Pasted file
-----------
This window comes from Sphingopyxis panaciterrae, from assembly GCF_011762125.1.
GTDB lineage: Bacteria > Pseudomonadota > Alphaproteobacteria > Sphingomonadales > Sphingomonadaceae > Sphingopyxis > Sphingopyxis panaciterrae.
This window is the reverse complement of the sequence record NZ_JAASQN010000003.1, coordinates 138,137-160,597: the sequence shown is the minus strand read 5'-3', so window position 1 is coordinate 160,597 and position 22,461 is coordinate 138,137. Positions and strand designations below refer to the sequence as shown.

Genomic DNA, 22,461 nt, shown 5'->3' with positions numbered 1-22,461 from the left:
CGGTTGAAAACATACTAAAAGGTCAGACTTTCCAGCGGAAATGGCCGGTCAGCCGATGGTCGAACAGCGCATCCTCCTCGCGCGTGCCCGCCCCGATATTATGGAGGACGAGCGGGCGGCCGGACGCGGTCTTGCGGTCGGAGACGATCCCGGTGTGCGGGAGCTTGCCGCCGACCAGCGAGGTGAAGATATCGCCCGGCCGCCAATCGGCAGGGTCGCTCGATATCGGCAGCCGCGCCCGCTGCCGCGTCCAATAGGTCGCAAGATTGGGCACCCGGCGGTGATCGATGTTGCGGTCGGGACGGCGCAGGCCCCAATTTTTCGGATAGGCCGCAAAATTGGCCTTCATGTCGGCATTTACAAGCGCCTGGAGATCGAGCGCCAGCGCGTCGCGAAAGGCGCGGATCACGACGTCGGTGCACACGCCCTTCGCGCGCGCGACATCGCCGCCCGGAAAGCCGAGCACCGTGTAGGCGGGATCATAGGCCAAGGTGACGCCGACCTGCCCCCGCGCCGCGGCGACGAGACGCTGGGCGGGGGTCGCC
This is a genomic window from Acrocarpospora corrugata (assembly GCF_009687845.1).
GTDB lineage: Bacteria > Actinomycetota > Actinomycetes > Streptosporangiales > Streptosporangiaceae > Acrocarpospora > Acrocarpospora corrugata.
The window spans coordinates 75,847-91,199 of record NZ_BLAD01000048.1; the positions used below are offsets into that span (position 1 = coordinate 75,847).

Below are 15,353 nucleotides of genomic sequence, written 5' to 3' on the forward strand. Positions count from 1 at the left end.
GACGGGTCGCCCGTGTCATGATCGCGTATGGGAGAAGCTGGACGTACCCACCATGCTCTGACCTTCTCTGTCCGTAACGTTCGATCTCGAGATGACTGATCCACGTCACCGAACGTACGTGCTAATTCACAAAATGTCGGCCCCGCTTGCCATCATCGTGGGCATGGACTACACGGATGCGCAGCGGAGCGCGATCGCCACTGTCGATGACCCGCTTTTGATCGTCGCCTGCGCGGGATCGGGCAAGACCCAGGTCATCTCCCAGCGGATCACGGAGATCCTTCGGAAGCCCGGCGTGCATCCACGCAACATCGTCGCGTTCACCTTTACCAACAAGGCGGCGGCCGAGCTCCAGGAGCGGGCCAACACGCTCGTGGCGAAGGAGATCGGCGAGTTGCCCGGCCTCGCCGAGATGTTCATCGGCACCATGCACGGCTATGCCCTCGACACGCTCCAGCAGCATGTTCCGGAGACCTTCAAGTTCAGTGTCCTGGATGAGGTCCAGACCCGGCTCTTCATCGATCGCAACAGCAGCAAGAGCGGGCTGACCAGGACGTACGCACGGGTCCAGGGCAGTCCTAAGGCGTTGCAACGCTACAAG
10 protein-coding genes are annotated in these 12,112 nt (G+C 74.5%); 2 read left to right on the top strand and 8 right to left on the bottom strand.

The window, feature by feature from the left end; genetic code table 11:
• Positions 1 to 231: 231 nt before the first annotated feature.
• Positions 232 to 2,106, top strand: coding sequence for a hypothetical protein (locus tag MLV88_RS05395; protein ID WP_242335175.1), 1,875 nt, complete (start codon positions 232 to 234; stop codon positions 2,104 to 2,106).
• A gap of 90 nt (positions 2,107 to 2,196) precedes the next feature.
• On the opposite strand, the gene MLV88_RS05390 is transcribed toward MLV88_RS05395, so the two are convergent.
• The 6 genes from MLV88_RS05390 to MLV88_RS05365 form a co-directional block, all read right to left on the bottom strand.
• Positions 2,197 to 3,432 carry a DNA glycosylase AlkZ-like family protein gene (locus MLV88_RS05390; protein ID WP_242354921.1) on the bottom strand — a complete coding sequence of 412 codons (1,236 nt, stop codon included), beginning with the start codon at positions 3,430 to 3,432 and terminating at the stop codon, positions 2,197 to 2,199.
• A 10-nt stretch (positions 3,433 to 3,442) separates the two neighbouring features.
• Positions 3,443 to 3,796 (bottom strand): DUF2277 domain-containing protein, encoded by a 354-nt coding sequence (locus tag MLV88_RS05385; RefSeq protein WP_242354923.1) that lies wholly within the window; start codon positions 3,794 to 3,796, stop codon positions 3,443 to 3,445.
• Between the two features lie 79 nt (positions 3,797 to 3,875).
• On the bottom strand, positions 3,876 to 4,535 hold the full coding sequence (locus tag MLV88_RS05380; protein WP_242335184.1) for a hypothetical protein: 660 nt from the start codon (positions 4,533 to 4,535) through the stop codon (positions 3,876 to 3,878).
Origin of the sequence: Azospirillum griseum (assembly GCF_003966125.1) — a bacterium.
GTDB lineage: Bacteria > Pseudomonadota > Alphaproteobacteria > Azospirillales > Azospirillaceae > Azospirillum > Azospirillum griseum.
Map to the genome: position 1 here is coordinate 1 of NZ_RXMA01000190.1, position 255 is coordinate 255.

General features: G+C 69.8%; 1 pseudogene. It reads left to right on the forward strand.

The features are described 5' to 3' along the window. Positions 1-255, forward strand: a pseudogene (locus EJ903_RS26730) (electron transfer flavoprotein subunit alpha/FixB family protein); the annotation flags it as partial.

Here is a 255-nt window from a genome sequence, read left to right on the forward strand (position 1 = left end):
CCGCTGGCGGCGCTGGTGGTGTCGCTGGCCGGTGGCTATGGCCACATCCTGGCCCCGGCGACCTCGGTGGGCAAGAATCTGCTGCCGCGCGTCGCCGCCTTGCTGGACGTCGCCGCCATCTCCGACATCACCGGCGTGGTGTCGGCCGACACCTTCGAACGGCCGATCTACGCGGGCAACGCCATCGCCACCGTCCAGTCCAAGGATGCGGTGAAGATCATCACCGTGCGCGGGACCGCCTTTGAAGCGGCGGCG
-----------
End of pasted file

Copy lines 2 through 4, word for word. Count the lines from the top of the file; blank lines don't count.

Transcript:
GTDB lineage: Bacteria > Pseudomonadota > Alphaproteobacteria > Sphingomonadales > Sphingomonadaceae > Sphingopyxis > Sphingopyxis panaciterrae.
This window is the reverse complement of the sequence record NZ_JAASQN010000003.1, coordinates 138,137-160,597: the sequence shown is the minus strand read 5'-3', so window position 1 is coordinate 160,597 and position 22,461 is coordinate 138,137. Positions and strand designations below refer to the sequence as shown.

Genomic DNA, 22,461 nt, shown 5'->3' with positions numbered 1-22,461 from the left: